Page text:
Wednesday, 22 July 2020

JVO: Swimming During the Nine Days

originally posted Sept. 13, 2011

Jewish Values Online ( is a website that asks the Jewish view on a variety of issues, some specifically Jewish and some from the world around us -- and then presents answers from each of the dominations of Judaism. Nishmablog's Blogmaster Rabbi Wolpoe and Nishma's Founding Director, Rabbi Hecht, both serve as Orthodox members of their Panel of Scholars.

This post continues the weekly series on the Nishmablog that features responses on JVO by one of our two Nishma Scholars who are on this panel. This week's presentation is to one of the questions to which Rabbi Hecht responded.

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Question: What is the reason behind the "no swimming during the 9 days" rule? Is it because it's fun? Because it's dangerous? Or because it's bathing? (If it's the last reason, does that really apply nowadays, when people pretty much bathe as usual during the 9 days?)

Before answering the specifics of this question, it is first important to understand the intent of the theme of these “9 Days”. Of course, the core day of this period is Tisha B’Av, the ninth day of the Hebrew month of Av, a day which has been termed, in the language of our modern world, the national day of Jewish mourning. It is a day that we mourn national tragedies. It is thus, indeed, mourning which is at the essence of this day and the periods of time before it, the “Three Weeks” and the “9 Days.” To thus understand the 9 Days – and in specific terms, to answer your question – it is necessary to understand the Jewish expression of mourning. (At the conclusion of my answer, for those who may not be familiar with Tisha B’Av, the 9 Days or the Three Weeks, I will briefly touch upon them.)
Aveilut is the Hebrew term for the practice of mourning that follows the death of a loved one. There are many different considerations that are at the root of this practice but one of the most important of these is the allowance for a proper expression of the grief and sadness that is being felt. In this regard, the mourner is directed to limit actions of simcha, loosely translated as joy, and of pleasure leading to simcha. Included in these prohibitions is bathing – but it is important to recognize that it is bathing connected to pleasure that is limited, not bathing with a different purpose. See Shulchan Aruch, Yoreh De’ah 381:61. This is the same rule that applies during the 9 Days when the mourning restrictions include this prohibition of bathing. See Shulchan Aruch, Orach Chaim 551:16 with Mishneh Brura 551:89 and  Sha’ar Ha’Tzion 551:94. Again, though, it is specifically bathing for pleasure that is prohibited.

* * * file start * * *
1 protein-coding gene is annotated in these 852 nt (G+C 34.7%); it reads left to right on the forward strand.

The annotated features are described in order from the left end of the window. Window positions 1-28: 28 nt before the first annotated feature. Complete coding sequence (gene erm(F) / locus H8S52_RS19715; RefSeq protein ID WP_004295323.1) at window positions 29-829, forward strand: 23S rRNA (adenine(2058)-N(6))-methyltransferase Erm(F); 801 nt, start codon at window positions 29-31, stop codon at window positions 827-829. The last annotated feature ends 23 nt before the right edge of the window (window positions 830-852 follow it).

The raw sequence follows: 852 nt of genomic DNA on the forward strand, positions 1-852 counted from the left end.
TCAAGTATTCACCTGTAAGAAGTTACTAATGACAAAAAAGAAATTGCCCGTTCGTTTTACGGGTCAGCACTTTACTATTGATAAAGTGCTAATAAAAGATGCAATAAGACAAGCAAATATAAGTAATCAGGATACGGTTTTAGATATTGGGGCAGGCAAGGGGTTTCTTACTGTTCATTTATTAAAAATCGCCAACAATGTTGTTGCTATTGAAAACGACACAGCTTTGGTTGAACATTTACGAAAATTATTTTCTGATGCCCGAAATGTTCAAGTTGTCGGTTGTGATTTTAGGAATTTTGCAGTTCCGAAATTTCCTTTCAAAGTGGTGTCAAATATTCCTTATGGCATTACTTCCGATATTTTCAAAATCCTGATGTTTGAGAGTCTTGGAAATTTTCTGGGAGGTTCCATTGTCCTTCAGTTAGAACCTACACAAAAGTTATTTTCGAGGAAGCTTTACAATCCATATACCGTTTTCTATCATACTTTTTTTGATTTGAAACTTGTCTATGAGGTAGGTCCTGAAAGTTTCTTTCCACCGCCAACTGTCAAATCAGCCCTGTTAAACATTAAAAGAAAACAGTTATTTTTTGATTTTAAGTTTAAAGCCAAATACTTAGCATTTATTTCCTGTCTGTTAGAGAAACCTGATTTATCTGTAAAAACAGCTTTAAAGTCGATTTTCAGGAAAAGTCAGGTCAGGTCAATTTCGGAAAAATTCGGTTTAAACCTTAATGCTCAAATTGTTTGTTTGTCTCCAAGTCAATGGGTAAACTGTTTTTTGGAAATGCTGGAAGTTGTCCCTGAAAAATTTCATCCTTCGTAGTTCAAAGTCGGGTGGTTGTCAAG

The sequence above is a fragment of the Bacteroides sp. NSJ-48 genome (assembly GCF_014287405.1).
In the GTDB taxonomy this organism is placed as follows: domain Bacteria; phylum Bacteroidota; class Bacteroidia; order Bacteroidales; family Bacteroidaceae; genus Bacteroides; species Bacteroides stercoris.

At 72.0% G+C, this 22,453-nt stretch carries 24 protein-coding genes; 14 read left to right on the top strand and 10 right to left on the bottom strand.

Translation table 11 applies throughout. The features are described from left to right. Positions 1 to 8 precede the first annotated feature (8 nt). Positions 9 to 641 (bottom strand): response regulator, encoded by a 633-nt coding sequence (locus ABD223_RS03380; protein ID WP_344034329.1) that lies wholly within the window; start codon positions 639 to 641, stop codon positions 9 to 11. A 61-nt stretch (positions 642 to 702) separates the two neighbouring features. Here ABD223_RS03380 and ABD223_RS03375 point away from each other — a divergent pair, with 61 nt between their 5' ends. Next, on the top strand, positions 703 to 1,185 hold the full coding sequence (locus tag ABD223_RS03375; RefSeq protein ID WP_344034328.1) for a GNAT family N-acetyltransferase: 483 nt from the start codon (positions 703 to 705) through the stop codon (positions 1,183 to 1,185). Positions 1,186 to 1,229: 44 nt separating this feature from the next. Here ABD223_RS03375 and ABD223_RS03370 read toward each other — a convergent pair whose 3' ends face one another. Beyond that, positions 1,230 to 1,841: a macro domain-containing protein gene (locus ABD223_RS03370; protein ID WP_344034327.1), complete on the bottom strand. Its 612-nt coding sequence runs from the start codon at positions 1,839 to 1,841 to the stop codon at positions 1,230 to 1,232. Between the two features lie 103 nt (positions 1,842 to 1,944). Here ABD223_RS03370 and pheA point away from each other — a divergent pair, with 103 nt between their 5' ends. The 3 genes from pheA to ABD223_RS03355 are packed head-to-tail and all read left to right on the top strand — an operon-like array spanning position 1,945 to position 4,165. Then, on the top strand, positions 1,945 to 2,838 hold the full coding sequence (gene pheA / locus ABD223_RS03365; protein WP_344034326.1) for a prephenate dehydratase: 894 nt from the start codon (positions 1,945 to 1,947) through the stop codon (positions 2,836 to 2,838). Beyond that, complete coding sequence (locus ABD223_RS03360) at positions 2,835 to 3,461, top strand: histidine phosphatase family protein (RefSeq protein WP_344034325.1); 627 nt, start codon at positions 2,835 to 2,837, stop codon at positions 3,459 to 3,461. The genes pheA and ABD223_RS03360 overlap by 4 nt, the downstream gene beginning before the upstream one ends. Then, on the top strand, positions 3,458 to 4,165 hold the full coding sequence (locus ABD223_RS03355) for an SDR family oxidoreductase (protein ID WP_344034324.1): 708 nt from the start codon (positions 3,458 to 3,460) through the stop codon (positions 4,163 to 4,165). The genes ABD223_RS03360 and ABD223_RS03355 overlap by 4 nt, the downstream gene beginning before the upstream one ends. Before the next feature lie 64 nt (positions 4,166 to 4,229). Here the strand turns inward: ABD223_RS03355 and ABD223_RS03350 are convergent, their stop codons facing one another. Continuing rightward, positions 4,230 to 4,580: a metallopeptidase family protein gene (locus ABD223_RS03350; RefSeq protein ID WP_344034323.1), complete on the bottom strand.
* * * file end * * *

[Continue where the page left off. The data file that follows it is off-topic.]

An extension of this prohibition to include swimming is found in Aruch HaShulchan, Orach Chaim 551:35. The extension is actually very much straightforward for a similarity between bathing for pleasure and swimming seems rather obvious. The definition of bathing for pleasure still needs to be further defined. The Halacha distinguishes between pleasure and an action to remove discomfort. In this regard, for example, to bathe in order to remove a feeling of discomfort would be acceptable. As such, for example, Rabbi Aaron Felder, Moadei Yeshurun I, Laws of the Three Weeks and the Ninth of Av 2:17 states in the name of Rabbi Moshe Feinstein that taking a cold shower during a heat wave would be permitted. It is pleasure that is prohibited, not the removal of discomfort. It is within the parameters of such reasoning that some people today, when bathing is more common then it was in the past and people feel discomfort if they do not bathe, bathe almost as usual during the 9 days. Such reasoning would, obviously, not apply to swimming as the purpose of swimming – for sure, over the length of the time of this activity -- is still pleasure rather than removal of discomfort. It should be noted, though, that in the same spirit as other laws of this time period, swimming for a different purpose would be permitted and this is why many Orthodox camps still maintain an instructional swim time during the 9 days even as free swim times are cancelled. One medically instructed to swim for exercise, of course, may also continue to swim.